Vice-Chancellor’s Monthly Update – November 2019

I said in my last update that the external environment remains difficult and, in particular, the squeeze on our finances continues. We face ongoing challenges with reducing income associated with under recruitment, especially in relation to overseas and PGT students. Council will shortly need to sign off our accounts, showing a deficit for 2018/19. We forecast a further deficit this year (19/20) as rising costs and the recruitment shortfalls of 18/19 and 19/20 continue to have impact.

Against this backdrop, we have been targeting ways to grow our income. At our recent Senior Leadership Forum, Kent Law School outlined the benefits of introducing a January start for some PGT courses. We also had updates on progress with our online offer, the potential from Higher and Degree Apprenticeships and new enterprise opportunities through the Institute for Cultural and Creative Industries.

On top of this all areas are working to meet their 15% budget improvement plans and adjust their costs in relation to recruitment outcomes this year. We continue to have a focus on marketing and recruitment activity to protect and increase income going forward.

Our financial situation makes clear we must also press ahead with changing the way we work. Through Organising for Success, we are introducing a new structure with greater freedom to meet the needs of our students and deliver on our ambitions as a University. I am pleased we have concluded the first tranche of recruitment for our new Directors of Division (announcements are due asap) and our five newly appointed divisional Directors of Operations met for the first time last week. I am keen that we proceed as quickly and prudently as we can to complete recruitment to these important roles and progress the changes we need.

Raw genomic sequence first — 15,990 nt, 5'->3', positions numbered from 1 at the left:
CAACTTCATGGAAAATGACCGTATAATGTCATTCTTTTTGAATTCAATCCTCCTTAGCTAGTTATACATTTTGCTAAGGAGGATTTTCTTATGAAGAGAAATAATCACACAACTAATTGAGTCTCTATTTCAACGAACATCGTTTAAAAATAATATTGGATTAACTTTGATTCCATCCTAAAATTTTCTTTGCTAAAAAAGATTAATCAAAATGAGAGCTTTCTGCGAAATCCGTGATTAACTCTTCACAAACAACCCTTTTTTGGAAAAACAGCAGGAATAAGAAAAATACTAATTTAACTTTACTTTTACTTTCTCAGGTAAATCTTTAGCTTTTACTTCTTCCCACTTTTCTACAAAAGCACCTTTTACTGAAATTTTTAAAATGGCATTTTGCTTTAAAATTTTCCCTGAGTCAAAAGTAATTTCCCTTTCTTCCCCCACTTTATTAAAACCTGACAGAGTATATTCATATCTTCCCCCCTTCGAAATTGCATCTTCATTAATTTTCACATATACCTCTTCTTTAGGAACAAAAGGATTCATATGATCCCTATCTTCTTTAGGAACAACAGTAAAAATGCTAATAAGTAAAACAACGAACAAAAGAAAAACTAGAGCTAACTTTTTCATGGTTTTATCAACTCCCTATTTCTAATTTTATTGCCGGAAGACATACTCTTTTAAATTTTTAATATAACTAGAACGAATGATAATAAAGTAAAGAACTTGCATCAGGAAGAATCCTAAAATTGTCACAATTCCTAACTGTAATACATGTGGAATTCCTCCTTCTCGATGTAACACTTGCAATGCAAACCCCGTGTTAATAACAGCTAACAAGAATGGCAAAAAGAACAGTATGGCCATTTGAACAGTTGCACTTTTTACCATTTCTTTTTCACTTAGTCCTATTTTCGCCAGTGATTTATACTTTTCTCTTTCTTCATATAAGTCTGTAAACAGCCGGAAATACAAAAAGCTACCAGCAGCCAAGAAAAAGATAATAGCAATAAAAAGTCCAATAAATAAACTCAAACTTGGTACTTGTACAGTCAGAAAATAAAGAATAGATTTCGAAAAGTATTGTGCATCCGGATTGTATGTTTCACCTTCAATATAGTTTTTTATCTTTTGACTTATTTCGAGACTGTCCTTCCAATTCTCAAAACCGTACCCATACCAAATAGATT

This is an unsettling time and I recognise levels of frustration among some staff. As you will know, the University and College Union (UCU) has planned eight days of strike action on pay and conditions from 25 November. While pay is negotiated nationally, work has taken place locally to respond to a number of the concerns raised around key conditions. We want positive dialogue with our UCU colleagues and hope we can find a way forward that avoids significant disruption for our students and staff. More widely, I am also now in the process of setting up visits to schools and departments for the coming year and I look forward to further face to face discussions with as many as possible of you in the future.

We must also remember that our strategic aims are unchanged and we are making good progress with Kent 2025. More than 1,500 people applied for Kent & Medway Medical School’s first 100 places, while our Signature Research Themes will be agreed later this year. Further details will be announced soon. Finally, we recently won the Kent County Council and Medway Council tender to deliver the Social Worker Degree Apprenticeship programme. This builds on recent success with Enfield and Barnet Councils, and means this Degree Apprenticeship will impact in a positive way on our student numbers.

Our colleagues also continue to win awards and acknowledgements. Dr Emma Veale from the Medway School of Pharmacy won the WISE emerging technology award last week. WISE enables and energises people in business, industry and education to increase the participation and success of women in STEM. Dr Rocio von Jungenfeld, Lecturer in Digital Media in the School of Engineering and Digital Arts, has won the BCS AI Award at The Lumen Prize awards on 24 October. The Award is presented for excellence in the use of artificial intelligence to produce an outstanding piece of art.

Last, but by no means least, Taming the European Leviathan: The Legacy of Post-War Medicine and the Common Good, a project coordinated by Professor Ulf Schmidt of the School of History, has been awarded a European Research Council Synergy Grant worth €10m over six years. This is one of the largest grants ever awarded by a funding body in the Humanities. A significant achievement and one of which the School and the University are very proud.